In addition, some agents are reporting that they’ve eliminated open houses to avoid group situations.

After showings, practice your surface wipe-down routine.

Finally, when you work with disinfectants, practice some self care. “Alcohol and bleach can be very aggressive on your skin, so wearing rubber gloves can help protect your hands,” Hartman says. 

Originally appeared at https://www.houselogic.com/improve/how-to-disinfect-your-home/

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Impact of the Coronavirus on the U.S. Housing Market

Impact of the Coronavirus on the U.S. Housing Market | MyKCM

The Coronavirus (COVID-19) has caused massive global uncertainty, including a U.S. stock market correction no one could have seen coming. While much of the news has been about the effect on various markets, let’s also acknowledge the true impact it continues to have on lives and families around the world.

With all this uncertainty, how do you make powerful and confident decisions in regard to your real estate plans?

The National Association of Realtors (NAR) anticipates:

“At the very least, the coronavirus could cause some people to put home sales on hold.”

While this is an understandable approach, it is important to balance that with how it may end up costing you in the long run. If you’re considering buying or selling a home, it is key to educate yourself so that you can take thoughtful and intentional next steps for your future.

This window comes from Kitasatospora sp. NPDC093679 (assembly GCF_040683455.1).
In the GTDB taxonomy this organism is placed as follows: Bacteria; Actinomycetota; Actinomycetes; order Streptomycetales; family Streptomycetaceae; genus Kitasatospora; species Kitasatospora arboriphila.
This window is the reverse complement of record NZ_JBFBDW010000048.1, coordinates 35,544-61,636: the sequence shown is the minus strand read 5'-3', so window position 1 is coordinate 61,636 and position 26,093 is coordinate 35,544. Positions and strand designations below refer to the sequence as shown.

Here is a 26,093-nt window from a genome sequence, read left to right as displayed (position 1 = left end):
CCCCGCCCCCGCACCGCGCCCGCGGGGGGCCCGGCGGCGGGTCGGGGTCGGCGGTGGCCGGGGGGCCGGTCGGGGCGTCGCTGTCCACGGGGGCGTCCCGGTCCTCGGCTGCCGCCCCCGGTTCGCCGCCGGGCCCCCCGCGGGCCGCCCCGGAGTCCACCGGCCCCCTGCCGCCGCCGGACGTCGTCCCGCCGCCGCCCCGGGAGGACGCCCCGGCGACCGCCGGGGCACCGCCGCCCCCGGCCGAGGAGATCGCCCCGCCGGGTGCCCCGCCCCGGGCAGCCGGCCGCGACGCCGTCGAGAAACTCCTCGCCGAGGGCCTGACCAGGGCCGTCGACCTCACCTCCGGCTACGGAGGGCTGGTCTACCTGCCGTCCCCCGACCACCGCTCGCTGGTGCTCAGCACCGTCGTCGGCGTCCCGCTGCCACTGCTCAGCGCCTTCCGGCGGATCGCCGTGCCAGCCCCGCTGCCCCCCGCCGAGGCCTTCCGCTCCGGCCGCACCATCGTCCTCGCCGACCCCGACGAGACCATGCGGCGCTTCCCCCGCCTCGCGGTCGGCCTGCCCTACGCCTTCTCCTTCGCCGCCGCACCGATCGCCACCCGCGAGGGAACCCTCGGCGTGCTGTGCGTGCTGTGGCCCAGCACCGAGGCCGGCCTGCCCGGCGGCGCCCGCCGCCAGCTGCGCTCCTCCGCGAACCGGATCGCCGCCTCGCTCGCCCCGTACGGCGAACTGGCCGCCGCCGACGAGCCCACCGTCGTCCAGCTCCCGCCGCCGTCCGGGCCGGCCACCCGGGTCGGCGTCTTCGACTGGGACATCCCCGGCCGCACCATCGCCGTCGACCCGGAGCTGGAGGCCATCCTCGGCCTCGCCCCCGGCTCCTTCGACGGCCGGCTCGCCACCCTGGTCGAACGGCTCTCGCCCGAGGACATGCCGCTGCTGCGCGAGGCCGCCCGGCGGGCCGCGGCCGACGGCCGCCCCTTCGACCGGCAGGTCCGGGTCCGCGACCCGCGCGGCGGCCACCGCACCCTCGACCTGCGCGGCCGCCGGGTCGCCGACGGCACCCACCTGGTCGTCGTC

For example, when there’s fear in the world, we see lower mortgage interest rates as investors flee stocks for the safety of U.S. bonds. This connection should be considered when making real estate decisions.

According to the National Association of Home Builders (NAHB):

“The Fed’s action was expected but perhaps not to this degree and timing. And the policy change was consistent with recent declines for interest rates in the bond market. These declines should push mortgage interest rates closer to a low 3% average for the 30-year fixed rate mortgage.”

This is exactly what we’re experiencing right now as mortgage interest rates hover at the lowest levels in the history of the housing market.

Bottom Line

The full impact of the Coronavirus is still not yet known. It is in times like these that working with an informed and educated real estate professional can make all the difference in the world.